Here's how to convert a washing machine into a homemade cider press. The article includes step-by-step building instructions, photographs and a cutaway diagram of the converted Maytag washing machine.
Make your own apple cider by following our do-it-yourself instructions on how to convert a washing machine into a cider press.
Photo by Fotolia/Nitr
MOTHER's readers have learned how to convert a washing machine into a cement mixer, a potter's wheel, and an outdoor shower. Well, here's another idea for recycling this appliance: a homemade cider press. See readers' adaptations of these plans — and watch washing-machine-cider-makers in operation — on YouTube at Apple Cider Making With a Washing Machine and Making Apple Cider With a Clothes Washer.
I've long marveled at the ingenious workings of the countertop juicer my wife Sandie and I own. This particular model — made by Acme — uses centrifugal force to separate the liquid from the pulp after all the juicy material has been chewed to bits. Not only is the concept fascinating, but the machine is also very well made, and it's been more than satisfactory for making a few quarts of juice at a time.
Because we have access to large quantities of free apples, I decided to pay homage to the Acme's intriguing design by incorporating the same principles in a larger juice extractor. And (over Sandie's strenuous objections) I figured that the family washing machine was a prime candidate for conversion into a motorized homemade cider press — or, more accurately, a juice extractor.
After dang near having my marriage license revoked for asking, I was eventually given the privilege of tinkering with the machine. First, I opened the top of the metal cabinet and removed all the unneeded hardware, gaining access to the porcelain/steel tub. I also removed the agitator from its shaft. Then I began to build a shredder by using a jigsaw to cut a doughnut-shaped piece of three-quarters-inch exterior-grade plywood to fit the bottom of the washing machine's perforated basket. (To build a shredder that's easier to install inside the tub, you could make it collapsible by cutting the disk into two pieces along the circle's diameter and then hinging those pieces together.) With that done, I drove several hundred 1-inch panel nails through the plywood so their protruding points would serve as the apple-shredder's teeth. To give the newly fashioned shredder a firm foundation, I placed it on three feet, each cut from a 2-by-4 and glued and nailed in place. Finally, I fastened the assembly to the basket with three screws, one in each foot, through perforations in the bottom of the machine's tub.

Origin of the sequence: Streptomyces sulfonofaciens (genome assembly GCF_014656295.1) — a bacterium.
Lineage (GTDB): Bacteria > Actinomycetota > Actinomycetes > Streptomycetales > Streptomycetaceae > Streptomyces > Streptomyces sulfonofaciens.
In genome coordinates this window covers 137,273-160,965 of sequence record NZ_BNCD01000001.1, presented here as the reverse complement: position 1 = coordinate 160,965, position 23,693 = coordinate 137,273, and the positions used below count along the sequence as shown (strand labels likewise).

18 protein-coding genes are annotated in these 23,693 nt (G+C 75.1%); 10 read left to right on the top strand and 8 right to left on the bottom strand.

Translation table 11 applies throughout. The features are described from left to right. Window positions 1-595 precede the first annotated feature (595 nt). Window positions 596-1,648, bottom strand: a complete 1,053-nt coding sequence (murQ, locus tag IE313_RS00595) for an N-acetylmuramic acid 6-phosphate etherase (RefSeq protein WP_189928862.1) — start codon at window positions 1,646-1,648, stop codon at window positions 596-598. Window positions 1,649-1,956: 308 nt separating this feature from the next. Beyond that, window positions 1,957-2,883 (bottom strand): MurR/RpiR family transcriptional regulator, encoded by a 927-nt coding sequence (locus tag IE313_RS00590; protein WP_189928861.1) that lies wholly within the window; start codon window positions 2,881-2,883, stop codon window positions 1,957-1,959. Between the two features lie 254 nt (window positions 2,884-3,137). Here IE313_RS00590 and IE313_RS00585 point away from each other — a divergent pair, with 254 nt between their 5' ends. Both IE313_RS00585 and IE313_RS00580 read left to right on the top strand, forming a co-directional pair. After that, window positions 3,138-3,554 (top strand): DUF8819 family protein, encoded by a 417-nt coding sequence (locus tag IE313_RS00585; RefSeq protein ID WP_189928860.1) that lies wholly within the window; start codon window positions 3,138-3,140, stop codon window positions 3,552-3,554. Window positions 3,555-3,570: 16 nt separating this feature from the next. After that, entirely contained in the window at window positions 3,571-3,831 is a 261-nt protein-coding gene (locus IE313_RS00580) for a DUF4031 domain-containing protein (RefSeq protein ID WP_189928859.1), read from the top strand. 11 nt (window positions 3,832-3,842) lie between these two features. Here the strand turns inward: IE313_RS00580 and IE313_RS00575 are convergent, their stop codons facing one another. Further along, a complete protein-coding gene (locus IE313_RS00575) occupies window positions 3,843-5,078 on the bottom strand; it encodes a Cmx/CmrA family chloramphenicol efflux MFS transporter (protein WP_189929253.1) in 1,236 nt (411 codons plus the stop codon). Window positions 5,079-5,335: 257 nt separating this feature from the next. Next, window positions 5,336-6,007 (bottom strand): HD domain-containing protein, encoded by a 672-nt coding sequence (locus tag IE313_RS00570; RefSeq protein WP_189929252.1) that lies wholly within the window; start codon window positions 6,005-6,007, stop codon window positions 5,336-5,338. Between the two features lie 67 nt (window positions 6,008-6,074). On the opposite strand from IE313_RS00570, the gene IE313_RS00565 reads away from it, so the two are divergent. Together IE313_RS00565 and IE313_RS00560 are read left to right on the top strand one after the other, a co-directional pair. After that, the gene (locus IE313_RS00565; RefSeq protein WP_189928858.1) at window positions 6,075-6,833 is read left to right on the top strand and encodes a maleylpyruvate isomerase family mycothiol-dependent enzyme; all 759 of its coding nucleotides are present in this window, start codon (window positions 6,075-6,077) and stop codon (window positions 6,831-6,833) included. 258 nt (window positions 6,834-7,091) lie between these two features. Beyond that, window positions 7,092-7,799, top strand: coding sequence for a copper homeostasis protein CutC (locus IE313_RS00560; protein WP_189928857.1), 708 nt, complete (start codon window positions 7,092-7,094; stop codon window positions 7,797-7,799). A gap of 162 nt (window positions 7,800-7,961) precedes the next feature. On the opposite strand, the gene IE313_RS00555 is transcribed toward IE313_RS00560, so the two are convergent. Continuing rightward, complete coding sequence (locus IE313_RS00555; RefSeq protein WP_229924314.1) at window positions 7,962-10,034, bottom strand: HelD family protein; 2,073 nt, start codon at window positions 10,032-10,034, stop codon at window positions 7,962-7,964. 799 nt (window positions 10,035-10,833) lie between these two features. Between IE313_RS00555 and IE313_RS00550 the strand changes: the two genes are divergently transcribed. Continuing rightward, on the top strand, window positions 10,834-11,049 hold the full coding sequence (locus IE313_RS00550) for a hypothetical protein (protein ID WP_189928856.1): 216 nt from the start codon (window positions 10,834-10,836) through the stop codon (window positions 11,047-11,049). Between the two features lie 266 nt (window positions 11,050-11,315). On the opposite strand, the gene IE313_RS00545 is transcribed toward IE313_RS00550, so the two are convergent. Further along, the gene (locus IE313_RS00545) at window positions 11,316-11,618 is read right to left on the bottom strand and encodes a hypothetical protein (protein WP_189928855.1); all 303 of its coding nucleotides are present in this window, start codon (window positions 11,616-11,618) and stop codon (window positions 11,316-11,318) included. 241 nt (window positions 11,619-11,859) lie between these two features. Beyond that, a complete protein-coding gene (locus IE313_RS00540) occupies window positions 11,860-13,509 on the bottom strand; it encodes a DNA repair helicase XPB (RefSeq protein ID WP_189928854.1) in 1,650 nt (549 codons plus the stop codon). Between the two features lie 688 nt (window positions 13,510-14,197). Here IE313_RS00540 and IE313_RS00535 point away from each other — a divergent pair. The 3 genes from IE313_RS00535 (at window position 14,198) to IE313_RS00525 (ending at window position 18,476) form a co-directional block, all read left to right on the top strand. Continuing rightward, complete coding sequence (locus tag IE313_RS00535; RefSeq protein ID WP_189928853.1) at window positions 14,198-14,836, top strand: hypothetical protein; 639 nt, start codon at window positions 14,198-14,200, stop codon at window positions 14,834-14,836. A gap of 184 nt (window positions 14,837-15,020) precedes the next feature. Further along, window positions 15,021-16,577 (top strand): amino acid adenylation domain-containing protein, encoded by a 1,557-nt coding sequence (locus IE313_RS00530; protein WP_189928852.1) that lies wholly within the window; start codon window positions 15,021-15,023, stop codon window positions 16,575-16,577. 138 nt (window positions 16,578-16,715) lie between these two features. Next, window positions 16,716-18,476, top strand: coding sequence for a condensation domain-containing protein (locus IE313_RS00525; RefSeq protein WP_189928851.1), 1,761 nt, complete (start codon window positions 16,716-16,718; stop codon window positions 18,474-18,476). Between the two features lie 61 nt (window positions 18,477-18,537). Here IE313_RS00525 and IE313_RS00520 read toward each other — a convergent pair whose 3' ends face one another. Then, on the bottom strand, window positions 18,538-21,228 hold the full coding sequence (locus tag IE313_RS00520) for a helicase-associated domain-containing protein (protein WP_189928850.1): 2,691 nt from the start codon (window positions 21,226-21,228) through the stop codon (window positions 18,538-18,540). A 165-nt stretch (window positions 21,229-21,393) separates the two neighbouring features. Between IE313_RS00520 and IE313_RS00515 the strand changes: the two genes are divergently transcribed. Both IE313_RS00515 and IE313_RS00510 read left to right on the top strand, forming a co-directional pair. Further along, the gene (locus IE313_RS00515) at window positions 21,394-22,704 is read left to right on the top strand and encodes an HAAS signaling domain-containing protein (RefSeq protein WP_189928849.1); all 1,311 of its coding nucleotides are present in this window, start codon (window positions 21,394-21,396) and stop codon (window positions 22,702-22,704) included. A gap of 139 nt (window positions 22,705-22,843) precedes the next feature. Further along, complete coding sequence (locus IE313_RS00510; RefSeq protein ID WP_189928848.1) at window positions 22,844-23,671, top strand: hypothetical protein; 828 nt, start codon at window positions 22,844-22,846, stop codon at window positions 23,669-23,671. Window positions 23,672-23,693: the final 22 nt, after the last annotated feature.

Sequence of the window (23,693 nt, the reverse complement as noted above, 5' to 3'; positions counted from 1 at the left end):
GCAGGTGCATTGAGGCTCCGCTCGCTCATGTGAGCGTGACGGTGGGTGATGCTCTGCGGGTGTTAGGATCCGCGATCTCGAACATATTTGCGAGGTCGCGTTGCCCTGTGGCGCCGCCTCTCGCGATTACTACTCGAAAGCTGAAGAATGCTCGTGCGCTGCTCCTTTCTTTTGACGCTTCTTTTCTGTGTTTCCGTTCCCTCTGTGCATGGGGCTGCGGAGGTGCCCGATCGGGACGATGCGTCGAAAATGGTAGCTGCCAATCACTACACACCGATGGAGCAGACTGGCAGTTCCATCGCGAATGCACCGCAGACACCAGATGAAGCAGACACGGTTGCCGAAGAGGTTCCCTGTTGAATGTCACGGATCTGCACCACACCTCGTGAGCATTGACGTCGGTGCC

To hold the apples while the nails shredded them, I made a bridge assembly to span the top of the machine and support the feed tube (pictured in the slide show). The bridge is formed of two 1-by-8 boards, which cross off-center on one side of the agitator shaft (adjust the board length to fit the surface of your machine). Board spacers should be added to the underside of the top crosspiece so that the bridge will sit level on the top of your machine. You should also add vertical boards at the ends to hold the bridge snugly in place. At the point on the bridge where the two boards cross, I cut a hole just large enough to force in a piece of new 4-inch plastic pipe. I pushed the lower end of the pipe down to within a quarter-inch of the shredder's nail points and sealed it to the bridge with a liberal amount of epoxy. To stabilize the feed tube, you may need to add additional wooden blocks to the bottom of the crosspiece.
At this point, if you dropped an apple down the fruit chute with the basket spinning, the nails would chew it to bits and the washer's centrifugal force would throw those pieces through the holes in the basket and into the pump. To prevent this from happening, I lined my tub with a filter made of several yards of sheer nylon mesh, plus another layer of fiberglass screening.
Sandie and I scurried about gathering apples for the trial run. After we'd collected a hefty batch, I turned the washer selector to "spin/normal" and pulled the knob. The juicer worked perfectly, making 60 gallons of fresh cider in four hours. Two weeks later — with more containers, apples, and helpers — the machine made 120 gallons of apple squeezings in just six hours. We found that a bushel of 'McIntosh' apples can yield up to 3 1/2 gallons of tasty cider. A blend of several different apple varieties makes an even better thirst quencher.
Even though our cider extractor is a fairly small one, it can swallow about two bushels of fruit before we have to let it spin-dry so we can remove the accumulated pulp from the nylon and fiberglass filters. (We put the fruit fiber in our compost pile.) Be sure to wear eye protection when operating the machine. To feed apples down the tube to the shredder, use a short length of 2-by-4 with a shorter piece of 1-by-2 nailed crosswise to it as a stop to keep the "pusher" from going down too far and splintering in the shredder.
We've also tried using the press with pears, which have a very sweet juice. (Grapes aren't a good idea, though, because they make a terrible mess.)
My moonlighting Maytag juice extractor took about 16 hours and $20 worth of materials to make, but who can put a price on a frosted mug of tart, homemade apple cider on a brisk autumn night?
EDITOR'S NOTE: If you're uncertain as to your washing machine's true destiny, you might check out some of MOM's previous suggestions. You can — for instance — convert a washer into a potter's wheel (MOTHER EARTH NEWS NO. 64, page 114), a cement mixer (MOTHER EARTH NEWS NO. 65, page 100), or a shower (MOTHER EARTH NEWS NO. 76, page 72). Also, MOTHER EARTH NEWS NO. 71 (page 62) gives directions for building a more conventional cider mill and press.
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